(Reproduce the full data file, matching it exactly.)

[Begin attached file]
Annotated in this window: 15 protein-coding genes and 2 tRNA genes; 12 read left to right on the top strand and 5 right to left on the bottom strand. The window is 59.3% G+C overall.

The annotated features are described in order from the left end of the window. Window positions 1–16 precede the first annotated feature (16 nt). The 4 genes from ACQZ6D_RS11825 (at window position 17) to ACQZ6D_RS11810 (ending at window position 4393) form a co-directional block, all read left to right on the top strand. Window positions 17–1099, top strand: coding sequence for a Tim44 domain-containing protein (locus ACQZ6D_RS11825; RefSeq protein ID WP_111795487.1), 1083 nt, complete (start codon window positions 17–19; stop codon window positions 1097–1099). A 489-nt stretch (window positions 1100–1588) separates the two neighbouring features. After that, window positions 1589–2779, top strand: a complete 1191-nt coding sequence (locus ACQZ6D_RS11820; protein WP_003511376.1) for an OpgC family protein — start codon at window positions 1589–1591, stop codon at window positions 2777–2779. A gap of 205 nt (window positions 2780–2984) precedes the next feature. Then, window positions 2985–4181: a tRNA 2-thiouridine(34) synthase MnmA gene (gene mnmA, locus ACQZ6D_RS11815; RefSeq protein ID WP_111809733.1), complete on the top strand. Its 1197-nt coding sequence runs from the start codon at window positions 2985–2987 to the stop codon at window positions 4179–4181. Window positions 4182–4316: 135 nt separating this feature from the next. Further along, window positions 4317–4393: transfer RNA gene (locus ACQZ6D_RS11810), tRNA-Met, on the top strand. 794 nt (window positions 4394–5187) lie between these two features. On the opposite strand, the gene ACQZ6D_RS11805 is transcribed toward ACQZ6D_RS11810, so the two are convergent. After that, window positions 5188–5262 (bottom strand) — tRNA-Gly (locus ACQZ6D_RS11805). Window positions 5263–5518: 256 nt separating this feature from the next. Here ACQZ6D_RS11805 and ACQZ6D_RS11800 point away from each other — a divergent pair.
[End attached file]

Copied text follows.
Annotated in this window: 15 protein-coding genes and 2 tRNA genes; 12 read left to right on the top strand and 5 right to left on the bottom strand. The window is 59.3% G+C overall.

The annotated features are described in order from the left end of the window. Window positions 1–16 precede the first annotated feature (16 nt). The 4 genes from ACQZ6D_RS11825 (at window position 17) to ACQZ6D_RS11810 (ending at window position 4393) form a co-directional block, all read left to right on the top strand. Window positions 17–1099, top strand: coding sequence for a Tim44 domain-containing protein (locus ACQZ6D_RS11825; RefSeq protein ID WP_111795487.1), 1083 nt, complete (start codon window positions 17–19; stop codon window positions 1097–1099). A 489-nt stretch (window positions 1100–1588) separates the two neighbouring features. After that, window positions 1589–2779, top strand: a complete 1191-nt coding sequence (locus ACQZ6D_RS11820; protein WP_003511376.1) for an OpgC family protein — start codon at window positions 1589–1591, stop codon at window positions 2777–2779. A gap of 205 nt (window positions 2780–2984) precedes the next feature. Then, window positions 2985–4181: a tRNA 2-thiouridine(34) synthase MnmA gene (gene mnmA, locus ACQZ6D_RS11815; RefSeq protein ID WP_111809733.1), complete on the top strand. Its 1197-nt coding sequence runs from the start codon at window positions 2985–2987 to the stop codon at window positions 4179–4181. Window positions 4182–4316: 135 nt separating this feature from the next. Further along, window positions 4317–4393: transfer RNA gene (locus ACQZ6D_RS11810), tRNA-Met, on the top strand. 794 nt (window positions 4394–5187) lie between these two features. On the opposite strand, the gene ACQZ6D_RS11805 is transcribed toward ACQZ6D_RS11810, so the two are convergent. After that, window positions 5188–5262 (bottom strand) — tRNA-Gly (locus ACQZ6D_RS11805). Window positions 5263–5518: 256 nt separating this feature from the next. Here ACQZ6D_RS11805 and ACQZ6D_RS11800 point away from each other — a divergent pair.